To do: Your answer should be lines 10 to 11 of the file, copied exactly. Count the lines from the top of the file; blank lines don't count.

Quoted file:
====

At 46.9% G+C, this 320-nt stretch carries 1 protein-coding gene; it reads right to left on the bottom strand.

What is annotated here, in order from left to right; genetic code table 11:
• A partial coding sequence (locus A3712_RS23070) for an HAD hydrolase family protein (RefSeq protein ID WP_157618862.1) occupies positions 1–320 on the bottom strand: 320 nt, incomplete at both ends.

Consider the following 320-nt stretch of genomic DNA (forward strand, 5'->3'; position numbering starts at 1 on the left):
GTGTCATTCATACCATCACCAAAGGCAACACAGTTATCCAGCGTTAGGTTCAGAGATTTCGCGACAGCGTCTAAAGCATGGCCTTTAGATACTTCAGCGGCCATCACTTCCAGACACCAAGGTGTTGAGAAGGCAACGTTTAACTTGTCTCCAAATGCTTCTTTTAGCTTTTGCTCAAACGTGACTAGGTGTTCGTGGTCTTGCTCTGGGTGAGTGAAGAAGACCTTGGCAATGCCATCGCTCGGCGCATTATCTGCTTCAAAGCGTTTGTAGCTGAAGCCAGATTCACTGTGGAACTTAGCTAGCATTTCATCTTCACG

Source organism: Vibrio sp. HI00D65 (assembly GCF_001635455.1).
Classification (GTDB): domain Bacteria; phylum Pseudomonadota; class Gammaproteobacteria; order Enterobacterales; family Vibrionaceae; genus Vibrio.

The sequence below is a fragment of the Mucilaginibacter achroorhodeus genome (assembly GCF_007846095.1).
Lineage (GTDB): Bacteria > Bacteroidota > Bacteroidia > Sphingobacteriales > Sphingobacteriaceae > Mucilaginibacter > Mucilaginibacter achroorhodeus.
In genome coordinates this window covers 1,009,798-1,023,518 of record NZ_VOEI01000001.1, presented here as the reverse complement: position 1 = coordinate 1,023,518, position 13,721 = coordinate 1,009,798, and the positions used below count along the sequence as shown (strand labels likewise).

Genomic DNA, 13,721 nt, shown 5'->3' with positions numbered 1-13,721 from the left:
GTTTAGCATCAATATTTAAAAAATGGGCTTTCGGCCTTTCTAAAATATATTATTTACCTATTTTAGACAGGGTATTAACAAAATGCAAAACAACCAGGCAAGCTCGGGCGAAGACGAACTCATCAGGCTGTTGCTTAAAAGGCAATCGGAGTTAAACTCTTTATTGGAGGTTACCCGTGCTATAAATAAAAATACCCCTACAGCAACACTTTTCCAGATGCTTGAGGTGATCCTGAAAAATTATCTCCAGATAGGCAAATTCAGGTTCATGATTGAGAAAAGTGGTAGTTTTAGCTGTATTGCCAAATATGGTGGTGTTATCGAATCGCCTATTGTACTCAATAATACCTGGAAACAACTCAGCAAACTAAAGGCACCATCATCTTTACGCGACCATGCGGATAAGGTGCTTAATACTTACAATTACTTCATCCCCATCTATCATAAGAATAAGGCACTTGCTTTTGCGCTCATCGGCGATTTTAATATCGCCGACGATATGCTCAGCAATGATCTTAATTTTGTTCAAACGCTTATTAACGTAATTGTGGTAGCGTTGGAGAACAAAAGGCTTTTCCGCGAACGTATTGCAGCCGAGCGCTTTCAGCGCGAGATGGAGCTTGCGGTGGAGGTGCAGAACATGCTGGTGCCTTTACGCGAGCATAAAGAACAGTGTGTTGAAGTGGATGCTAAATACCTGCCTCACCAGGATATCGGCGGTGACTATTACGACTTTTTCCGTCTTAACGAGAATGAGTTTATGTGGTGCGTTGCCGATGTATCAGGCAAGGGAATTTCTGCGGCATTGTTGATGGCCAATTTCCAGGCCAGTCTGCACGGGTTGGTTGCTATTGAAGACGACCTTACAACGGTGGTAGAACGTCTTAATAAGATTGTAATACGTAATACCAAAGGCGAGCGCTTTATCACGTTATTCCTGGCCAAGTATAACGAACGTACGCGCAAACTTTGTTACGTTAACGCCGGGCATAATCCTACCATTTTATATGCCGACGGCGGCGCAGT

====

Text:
In genome coordinates this window covers 1,009,798-1,023,518 of record NZ_VOEI01000001.1, presented here as the reverse complement: position 1 = coordinate 1,023,518, position 13,721 = coordinate 1,009,798, and the positions used below count along the sequence as shown (strand labels likewise).

Genomic DNA, 13,721 nt, shown 5'->3' with positions numbered 1-13,721 from the left: